Post-mortem transfer of title to vehicle in decedent's sole name.

Full Question:

Father past away and mother wants to sell dad's car. What would we need to transfer title of car to the buyer. Title is in dad's name only ?
06/05/2009   |   Category: Personal Property   |   State: Illinois   |   #16874


In Illinois, the office of Secretary of State is responsible for registering title to motor vehicles. Many states have of form of "Affidavit of Heirship" specifically for motor vehicles. I was unable to find such a form for Illinion, but if you will please go online to "," then your mother should be able transfer the title to your father's car to herself. Again, most states have an administrative procedure for transferring title to a motor vehicle to a decedent's spouse or heir without the need for a probate proceeding just for the car itself.


Affidavits: Law & Legal Definition.
An affidavit is statement of facts which is sworn to (or affirmed) before an officer who has authority to administer an oath (e.g. a notary public). The person making the signed statement (affiant) takes an oath that the contents are, to the best of their knowledge, true. It is also signed by a notary or some other judicial officer that can administer oaths, affirming that the person signing the affidavit was under oath when doing so. These documents are valuable to presenting evidence in court when a witness is unavailable to testify in person. Affidavits may preserve the testimony of persons who are unable to appear in court due to illness, incarceration, moving out-of-state, death, etc. Judges frequently accept an affidavit instead of the testimony of the witness and are used in place of live testimony in many circumstances (for example, when a motion is filed, a supporting affidavit may be filed with it).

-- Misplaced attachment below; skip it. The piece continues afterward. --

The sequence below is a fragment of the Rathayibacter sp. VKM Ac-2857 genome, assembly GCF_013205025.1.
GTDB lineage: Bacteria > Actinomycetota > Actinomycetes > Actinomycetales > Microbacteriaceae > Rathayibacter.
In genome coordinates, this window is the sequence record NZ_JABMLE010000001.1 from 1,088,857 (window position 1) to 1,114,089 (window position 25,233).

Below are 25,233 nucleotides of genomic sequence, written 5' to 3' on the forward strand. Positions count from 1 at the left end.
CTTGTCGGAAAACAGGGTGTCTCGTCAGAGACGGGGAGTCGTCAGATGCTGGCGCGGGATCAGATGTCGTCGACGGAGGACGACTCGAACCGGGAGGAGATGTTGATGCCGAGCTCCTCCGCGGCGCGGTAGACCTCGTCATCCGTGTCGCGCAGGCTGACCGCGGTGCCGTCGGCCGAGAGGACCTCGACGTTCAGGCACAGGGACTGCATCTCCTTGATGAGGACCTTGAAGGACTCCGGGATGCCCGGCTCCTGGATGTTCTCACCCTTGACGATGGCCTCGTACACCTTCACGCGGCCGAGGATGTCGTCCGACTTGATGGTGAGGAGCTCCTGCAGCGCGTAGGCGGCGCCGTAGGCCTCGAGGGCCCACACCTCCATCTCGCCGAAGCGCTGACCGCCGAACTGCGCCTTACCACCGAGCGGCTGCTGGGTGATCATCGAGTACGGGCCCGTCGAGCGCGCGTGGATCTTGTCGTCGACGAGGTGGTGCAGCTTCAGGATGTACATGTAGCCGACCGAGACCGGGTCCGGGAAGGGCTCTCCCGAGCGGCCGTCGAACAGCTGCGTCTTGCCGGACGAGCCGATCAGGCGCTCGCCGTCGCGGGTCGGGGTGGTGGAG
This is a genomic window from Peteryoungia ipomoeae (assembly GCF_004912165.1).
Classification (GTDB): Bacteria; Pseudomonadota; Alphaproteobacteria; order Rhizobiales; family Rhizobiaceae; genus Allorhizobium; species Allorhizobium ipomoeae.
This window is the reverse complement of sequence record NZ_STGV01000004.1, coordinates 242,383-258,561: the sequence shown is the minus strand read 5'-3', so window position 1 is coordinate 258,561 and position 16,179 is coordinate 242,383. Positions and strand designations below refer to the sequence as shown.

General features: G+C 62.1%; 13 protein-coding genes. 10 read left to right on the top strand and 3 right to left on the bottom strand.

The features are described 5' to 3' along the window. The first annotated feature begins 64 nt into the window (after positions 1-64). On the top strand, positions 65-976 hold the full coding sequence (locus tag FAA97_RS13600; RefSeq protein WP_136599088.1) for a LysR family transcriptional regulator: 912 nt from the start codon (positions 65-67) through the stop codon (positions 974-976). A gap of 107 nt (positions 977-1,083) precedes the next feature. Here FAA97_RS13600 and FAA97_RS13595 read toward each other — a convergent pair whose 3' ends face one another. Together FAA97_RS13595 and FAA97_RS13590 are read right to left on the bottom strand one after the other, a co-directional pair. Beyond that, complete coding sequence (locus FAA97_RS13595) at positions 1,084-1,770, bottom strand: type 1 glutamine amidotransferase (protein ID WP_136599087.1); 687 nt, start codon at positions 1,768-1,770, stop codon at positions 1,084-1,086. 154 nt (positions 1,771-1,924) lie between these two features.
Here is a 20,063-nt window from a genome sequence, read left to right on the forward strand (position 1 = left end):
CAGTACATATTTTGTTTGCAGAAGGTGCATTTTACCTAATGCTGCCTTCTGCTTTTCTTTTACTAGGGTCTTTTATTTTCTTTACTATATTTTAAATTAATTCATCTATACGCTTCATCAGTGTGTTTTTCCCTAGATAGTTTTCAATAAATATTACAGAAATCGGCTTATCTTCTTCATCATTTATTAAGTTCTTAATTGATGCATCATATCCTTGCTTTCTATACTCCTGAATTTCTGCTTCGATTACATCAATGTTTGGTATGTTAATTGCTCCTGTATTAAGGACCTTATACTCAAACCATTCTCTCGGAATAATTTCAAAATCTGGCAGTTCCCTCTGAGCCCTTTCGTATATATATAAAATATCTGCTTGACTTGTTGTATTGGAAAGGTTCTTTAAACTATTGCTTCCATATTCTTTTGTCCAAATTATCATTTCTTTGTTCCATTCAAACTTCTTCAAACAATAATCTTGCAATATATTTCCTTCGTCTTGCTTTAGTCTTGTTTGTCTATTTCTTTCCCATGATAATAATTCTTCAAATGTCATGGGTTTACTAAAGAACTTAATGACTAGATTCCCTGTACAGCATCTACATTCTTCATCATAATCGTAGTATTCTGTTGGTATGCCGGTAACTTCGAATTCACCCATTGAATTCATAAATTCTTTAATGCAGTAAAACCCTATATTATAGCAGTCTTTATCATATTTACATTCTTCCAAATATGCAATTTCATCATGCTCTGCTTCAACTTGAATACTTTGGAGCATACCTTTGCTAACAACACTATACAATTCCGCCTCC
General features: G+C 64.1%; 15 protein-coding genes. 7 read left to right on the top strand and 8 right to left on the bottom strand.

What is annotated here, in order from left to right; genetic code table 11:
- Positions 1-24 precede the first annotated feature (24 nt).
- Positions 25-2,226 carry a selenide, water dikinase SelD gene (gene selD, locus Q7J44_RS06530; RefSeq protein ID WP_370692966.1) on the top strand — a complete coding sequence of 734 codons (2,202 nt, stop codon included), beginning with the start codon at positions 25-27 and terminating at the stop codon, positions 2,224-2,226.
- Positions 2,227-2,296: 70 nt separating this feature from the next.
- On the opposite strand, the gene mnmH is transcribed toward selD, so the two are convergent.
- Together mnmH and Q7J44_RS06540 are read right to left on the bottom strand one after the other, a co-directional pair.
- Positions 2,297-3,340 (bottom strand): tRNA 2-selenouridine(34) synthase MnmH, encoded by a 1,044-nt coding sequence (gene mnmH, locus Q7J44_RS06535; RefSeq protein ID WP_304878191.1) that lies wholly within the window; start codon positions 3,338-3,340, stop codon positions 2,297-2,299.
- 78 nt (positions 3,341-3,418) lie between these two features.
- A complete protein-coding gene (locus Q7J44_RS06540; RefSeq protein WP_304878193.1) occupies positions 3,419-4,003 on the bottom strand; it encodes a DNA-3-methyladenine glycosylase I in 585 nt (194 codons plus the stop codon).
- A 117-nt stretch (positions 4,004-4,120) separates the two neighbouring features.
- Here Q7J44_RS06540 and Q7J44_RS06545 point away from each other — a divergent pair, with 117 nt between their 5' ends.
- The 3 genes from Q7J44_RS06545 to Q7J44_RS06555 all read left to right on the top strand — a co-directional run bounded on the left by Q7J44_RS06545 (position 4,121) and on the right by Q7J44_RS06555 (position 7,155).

An affidavit generally consists of statements of fact regarding the issue at hand, with a section at the bottom for the affiant to swear to to truth of the statements made and affix his/her signature, which is then notarized in a jurat. A jurat is the bottom part of an affidavit where the officer certifies that the document was "sworn" before him. Jurat notarizations are required for transactions where the signer must attest to the content of the document, such as all affidavits and pleadings in court. It is a certification on an affidavit declaring when, where and before whom it was sworn.

In executing a jurat, a notary guarantees that the signer personally appeared before the notary, was given an oath or affirmation by the notary attesting to the truthfulness of the document, and signed the document in the notary's presence. It is always important that the notary positively identify a signer for a jurat, as s/he is certifying that the signer attested to the truthfulness of the document contents under penalty of perjury. However, jurat notarizations do not prove a document is true, legal, valid or enforceable.


Title Transfers and Liens.
Under the UCC (Article 2), a new car contract which purports to transfer ownership to the purchaser must be in writing. It should include a description of the make and model of the vehicle, its full vehicle identification number (VIN), a statement as to whether the vehicle is new, used, a "demo," rental car, etc., the full price and any financing terms, a cancellation provision if certain conditions occur (such as the car not being delivered by a certain date), and a full statement of warranty terms.

Every transfer of title to a motor vehicle must include an odometer reading and statement of mileage from the transferor. For purposes of taxation, most states require an affidavit of purchase price as well.